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For something, or for nothing, in his pride
He struck me: (while I tell it, do I live?)
He smote me on the cheek!-I did not stab him ;
That were poor revenge.—E'er since, his folly
Has striven to bury it beneath a heap
Of kindnesses, and thinks it is forgot.
Insolent thought! and like a second blow.
Has the dark adder venom? So have I,

When trod upon. Proud Spaniard, thou shalt feel me !-
By nightly march he purposed to surprise
The Moorish camp; but I have taken care
They shall be ready to receive his favour.
Failing in this (a cast of utmost moment,)
Would darken all the conquests he has won.-
Be propitious, O Mahomet, on this important hour;
And give, at length, my famished soul revenge!

3. MARCELLUS'S SPEECH TO THE MOB. WHEREFORE rejoice? that Cæsar comes in triumph! What conquest brings he home?

What tributaries follow him to Rome,


To grace in captive bonds his chariot wheels?
You blocks, you stones, you worse than senseless things!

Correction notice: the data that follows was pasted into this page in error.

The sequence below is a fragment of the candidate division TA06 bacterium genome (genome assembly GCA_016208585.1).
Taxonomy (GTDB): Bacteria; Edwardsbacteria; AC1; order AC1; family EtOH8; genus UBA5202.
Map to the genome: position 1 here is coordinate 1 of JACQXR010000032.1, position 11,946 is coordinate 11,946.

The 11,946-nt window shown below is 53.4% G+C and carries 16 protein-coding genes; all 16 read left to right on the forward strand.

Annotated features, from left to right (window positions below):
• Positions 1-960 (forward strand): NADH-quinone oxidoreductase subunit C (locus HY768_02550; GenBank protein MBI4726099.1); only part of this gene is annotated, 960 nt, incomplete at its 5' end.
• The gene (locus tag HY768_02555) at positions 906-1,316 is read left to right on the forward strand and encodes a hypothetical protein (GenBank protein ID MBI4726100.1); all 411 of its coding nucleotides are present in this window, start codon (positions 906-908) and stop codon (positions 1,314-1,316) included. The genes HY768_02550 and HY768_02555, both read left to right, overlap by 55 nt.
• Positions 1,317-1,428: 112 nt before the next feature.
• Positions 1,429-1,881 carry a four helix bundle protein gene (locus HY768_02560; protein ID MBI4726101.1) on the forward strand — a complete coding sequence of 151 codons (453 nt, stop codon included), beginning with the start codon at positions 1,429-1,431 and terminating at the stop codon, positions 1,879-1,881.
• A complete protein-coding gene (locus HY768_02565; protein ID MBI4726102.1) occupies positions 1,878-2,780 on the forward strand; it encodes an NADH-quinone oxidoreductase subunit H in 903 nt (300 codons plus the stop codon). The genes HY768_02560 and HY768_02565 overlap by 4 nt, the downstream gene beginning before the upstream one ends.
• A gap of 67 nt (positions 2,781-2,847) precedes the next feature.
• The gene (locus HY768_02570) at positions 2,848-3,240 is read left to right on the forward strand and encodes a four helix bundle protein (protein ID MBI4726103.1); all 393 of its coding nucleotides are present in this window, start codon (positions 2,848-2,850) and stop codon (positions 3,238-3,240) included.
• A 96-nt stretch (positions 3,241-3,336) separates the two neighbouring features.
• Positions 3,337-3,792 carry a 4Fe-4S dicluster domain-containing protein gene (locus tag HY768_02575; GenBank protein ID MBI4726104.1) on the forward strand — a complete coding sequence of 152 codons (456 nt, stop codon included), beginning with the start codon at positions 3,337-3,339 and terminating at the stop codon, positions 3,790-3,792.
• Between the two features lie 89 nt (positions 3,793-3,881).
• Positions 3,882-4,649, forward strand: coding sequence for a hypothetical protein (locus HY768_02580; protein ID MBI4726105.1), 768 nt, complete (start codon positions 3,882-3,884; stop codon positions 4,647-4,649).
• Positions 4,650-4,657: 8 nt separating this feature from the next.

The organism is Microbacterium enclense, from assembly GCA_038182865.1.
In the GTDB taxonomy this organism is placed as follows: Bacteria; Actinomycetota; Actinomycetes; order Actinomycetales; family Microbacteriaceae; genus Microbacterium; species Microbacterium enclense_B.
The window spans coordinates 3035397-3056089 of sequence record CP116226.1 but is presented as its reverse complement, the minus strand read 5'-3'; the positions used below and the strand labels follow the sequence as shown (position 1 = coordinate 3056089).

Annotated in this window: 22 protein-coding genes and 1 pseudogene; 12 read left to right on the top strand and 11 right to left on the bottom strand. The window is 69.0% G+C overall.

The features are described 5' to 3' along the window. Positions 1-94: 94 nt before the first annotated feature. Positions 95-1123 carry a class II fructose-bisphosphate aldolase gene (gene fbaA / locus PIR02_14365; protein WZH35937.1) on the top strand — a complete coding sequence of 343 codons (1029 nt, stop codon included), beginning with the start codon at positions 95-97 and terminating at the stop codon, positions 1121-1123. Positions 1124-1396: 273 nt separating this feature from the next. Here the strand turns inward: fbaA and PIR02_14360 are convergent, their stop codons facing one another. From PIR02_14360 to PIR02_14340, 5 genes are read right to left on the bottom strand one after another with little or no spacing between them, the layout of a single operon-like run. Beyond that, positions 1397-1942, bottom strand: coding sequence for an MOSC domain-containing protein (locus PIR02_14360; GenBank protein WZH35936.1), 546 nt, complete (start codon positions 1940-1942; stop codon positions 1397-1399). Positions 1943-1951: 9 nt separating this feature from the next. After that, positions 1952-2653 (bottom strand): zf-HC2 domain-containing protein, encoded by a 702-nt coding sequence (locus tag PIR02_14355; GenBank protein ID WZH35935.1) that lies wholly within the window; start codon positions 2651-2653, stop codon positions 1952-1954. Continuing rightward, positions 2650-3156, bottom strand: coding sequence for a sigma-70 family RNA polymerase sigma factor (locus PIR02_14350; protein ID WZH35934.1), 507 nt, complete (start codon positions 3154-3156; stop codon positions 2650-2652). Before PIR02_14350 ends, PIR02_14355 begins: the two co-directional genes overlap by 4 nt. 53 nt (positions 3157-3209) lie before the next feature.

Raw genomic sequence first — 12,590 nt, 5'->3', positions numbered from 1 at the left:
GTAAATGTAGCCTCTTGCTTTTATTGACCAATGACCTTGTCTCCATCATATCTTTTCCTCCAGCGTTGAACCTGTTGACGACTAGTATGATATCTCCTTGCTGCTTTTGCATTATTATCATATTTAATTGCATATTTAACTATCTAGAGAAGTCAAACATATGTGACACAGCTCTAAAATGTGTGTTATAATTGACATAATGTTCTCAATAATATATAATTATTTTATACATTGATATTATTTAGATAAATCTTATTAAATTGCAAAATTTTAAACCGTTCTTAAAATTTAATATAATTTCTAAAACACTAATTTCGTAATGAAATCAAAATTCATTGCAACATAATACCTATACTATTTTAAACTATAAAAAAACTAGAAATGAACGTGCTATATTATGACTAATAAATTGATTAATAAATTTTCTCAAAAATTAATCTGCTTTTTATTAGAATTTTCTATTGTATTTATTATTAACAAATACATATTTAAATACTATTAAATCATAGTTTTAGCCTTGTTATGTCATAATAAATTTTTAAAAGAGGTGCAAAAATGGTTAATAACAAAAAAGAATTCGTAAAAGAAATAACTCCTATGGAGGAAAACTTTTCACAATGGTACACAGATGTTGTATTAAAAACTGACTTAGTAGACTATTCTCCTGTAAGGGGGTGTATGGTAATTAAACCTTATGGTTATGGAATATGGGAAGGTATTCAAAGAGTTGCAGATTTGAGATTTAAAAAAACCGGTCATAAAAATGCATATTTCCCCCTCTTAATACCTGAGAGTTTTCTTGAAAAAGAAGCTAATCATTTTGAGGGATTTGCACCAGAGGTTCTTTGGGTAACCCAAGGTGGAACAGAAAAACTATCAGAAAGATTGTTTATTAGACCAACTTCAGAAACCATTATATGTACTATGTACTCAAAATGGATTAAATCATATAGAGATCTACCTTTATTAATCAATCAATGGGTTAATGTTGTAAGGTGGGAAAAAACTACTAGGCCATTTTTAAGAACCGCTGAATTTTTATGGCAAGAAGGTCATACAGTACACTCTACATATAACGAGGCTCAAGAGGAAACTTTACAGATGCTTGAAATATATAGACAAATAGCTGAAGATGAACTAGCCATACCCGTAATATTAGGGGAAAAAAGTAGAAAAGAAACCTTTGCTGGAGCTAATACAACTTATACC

Oh you hard hearts! you cruel men of Rome!
Knew you not Pompey? many a time and oft
Have you climbed up to walls and battlements,
To towers and windows, yea to chimney-tops,
Your infants in your arms, and there have sat
The live-long day with patient expectation,
To see great Pompey pass the streets of Rome;
And when you saw his chariot but appear,
Have you not made a universal shout,
That Tiber trembled underneath his banks
To hear the replication of your sounds
Made in his concave shores?

And do you now put on your best attire ?
And do you now cull out a holiday?
And do you now strew flowers in his way
That comes in triumph over Pompey's blood?

Run to your houses, fall upon your knees,
Pray to the gods to intermit the plagues
That needs must light on this ingratitude.